Harry Browne liked to quote Michael Cloud saying "the problem is not the abuse of power, it is the power to abuse." This is important to understand. There will always be good guys and bad guys working for the state. At top levels, it tends to be more bad guys. There is a lot of power to be had, so it tends to attract the worst elements of society. Bad people want to exercise power over others.
You should never judge a policy or law based on who is currently holding office. In fact, it is rather naive to do so. I wrote yesterday about Edward Snowden and how many Republicans want him to be prosecuted for divulging government secrets. Aside from some of these evil people, there are many Republicans who are criticizing Obama and his administration for using these vast powers to spy on the American people. They are right to a certain extent in calling Obama a hypocrite because he spoke out against these civil liberty invasions when he first ran for president. But it is naive (or worse) for these people to criticize only the Obama administration.
This was one of the key points that libertarians tried to bring up when Bush and Congress were passing legislation (or simply doing it without legislation) to invade civil liberties. It was libertarians who pointed out that it didn't matter what the Bush administration was going to use the so-called Patriot Act for. It mattered that it was giving the government expanded powers that could one day be used against innocent people.
I don't mind anyone criticizing the Obama administration who also criticized the Bush administration for the same things. Actually, I don't even mind anyone who has simply evolved and changed their position on the matter. But if you are criticizing Obama now, then I hope you are also criticizing what Bush and most of his fellow Republicans in Congress did. If you are upset at Obama spying on Americans, then you should be repudiating most of what Bush did as president.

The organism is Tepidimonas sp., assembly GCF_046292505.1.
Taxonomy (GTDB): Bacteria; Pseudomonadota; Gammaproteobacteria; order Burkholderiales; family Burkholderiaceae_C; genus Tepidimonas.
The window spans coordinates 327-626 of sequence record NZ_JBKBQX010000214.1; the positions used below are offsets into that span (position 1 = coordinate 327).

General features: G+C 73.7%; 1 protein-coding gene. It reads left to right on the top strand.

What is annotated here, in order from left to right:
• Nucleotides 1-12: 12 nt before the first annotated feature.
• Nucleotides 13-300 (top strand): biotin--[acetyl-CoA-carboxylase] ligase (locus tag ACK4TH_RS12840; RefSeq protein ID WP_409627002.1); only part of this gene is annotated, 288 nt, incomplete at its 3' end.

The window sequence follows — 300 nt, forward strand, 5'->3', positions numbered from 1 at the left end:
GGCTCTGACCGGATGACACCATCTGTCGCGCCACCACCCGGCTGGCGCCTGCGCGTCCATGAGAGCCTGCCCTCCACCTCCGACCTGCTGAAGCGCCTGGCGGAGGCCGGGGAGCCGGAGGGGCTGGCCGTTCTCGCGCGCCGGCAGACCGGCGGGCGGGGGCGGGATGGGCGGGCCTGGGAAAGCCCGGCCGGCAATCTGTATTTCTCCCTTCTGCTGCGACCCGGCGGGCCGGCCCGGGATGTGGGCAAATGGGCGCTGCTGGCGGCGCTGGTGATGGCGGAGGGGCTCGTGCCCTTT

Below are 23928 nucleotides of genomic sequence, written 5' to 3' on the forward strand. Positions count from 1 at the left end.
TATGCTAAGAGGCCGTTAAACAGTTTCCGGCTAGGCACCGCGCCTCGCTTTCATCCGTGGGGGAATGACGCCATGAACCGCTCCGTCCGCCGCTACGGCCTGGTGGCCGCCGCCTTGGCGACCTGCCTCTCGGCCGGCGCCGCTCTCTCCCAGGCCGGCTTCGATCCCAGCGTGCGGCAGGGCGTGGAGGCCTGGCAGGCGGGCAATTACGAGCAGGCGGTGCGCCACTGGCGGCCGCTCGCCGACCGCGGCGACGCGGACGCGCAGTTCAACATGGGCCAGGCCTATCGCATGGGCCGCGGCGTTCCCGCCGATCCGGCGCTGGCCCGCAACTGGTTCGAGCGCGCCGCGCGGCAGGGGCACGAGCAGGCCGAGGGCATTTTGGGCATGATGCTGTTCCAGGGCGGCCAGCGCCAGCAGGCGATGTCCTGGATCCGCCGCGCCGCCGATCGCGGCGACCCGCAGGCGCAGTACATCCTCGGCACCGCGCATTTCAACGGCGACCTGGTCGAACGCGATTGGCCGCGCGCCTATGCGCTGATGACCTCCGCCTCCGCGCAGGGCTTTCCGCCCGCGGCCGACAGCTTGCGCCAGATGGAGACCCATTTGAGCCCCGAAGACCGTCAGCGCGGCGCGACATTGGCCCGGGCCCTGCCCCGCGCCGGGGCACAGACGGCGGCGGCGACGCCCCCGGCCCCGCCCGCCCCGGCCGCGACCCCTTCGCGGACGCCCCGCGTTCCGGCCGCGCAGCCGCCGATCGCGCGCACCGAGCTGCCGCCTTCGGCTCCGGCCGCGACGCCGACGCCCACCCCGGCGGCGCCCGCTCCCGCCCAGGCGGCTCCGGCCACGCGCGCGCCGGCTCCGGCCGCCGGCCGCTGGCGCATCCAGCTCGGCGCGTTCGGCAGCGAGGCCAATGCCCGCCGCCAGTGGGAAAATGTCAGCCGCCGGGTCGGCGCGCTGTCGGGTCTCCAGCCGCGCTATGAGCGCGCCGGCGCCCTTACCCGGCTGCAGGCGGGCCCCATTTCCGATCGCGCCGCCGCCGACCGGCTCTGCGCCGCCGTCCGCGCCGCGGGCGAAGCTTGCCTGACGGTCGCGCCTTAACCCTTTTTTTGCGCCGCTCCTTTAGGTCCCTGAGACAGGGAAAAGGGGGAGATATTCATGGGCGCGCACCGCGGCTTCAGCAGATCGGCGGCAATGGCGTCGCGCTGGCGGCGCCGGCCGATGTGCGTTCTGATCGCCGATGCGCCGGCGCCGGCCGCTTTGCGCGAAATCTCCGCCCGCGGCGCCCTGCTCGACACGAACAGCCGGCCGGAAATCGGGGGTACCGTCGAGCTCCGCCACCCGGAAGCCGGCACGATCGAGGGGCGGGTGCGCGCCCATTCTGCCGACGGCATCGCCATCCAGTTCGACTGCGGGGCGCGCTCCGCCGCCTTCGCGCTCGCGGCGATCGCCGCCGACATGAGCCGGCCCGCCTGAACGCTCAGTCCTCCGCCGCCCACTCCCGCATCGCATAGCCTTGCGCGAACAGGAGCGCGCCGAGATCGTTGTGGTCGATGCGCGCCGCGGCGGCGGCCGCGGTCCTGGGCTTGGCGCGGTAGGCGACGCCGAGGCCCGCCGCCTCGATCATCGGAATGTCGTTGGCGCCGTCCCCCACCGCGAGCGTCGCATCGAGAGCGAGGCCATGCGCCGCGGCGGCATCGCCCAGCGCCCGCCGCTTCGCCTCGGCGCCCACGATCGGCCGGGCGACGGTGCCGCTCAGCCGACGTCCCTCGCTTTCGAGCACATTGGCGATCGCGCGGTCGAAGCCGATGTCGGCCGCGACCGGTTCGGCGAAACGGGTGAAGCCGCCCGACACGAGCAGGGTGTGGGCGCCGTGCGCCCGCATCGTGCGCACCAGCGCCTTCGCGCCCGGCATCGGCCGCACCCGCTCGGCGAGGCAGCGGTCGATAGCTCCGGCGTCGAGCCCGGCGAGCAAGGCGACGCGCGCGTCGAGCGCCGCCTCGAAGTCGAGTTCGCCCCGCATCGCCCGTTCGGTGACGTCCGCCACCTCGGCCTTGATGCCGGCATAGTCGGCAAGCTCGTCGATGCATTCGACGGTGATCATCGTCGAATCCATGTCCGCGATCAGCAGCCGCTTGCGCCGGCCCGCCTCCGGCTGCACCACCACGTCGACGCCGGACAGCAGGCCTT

I was not surprised to learn that the government is tracking phone records and other communications. I already assumed it was happening. I am pretty sure I had already read several articles saying what is now news. But I am glad it is a top story in the news now. Edward Snowden did not have to become a martyr for the cause of liberty. He made that personal choice. I would not blame anyone who would do otherwise, as long as they walked away from their job of doing evil. Snowden's life will never be the same. I hope for his sake that he is able to live a life outside of a prison cell.
I think this is somewhat of a symbolic issue. I am glad that at least some people are upset about it. I would be outraged except that I already pretty well knew this was happening. I guess Snowden has provided documents to substantiate it.
I figure that the government can take down anyone that they want. They can collect billions of phone records, but it is not like they have enough bureaucrats to go through even 1% of them. They can look for key words in emails and Facebook posts, but even here it has to number in the hundreds of millions. I figure that the worst things I have said about the government are already in the open on my blog. This is not to say that I approve of what they are doing or that I don't care. I am just saying this to let people know that they shouldn't lose sleep over this issue.
While the government data collection is real, they will be mostly overwhelmed with useless data. This really is more of a symbolic issue, much in the way that the gun control debate is. I think more and more people are realizing that the people who work in the government, particularly those at the very top, are not their friends.
At some point, there might be enough Americans who become outraged enough that they will actually withdraw their consent. They will realize that any good things that the government provides are not nearly enough to justify all of the bad things that the government does. Eventually, there may actually be a reduction in power. The coming economic trouble ahead might help push public opinion further against the federal government.
The only way we will ever see a significant reduction in the abuse of power is when we see the overall power reduced. This will come through budget cuts. This will come as a result of a financial crisis or because more people are withdrawing their consent. It might be a combination of both.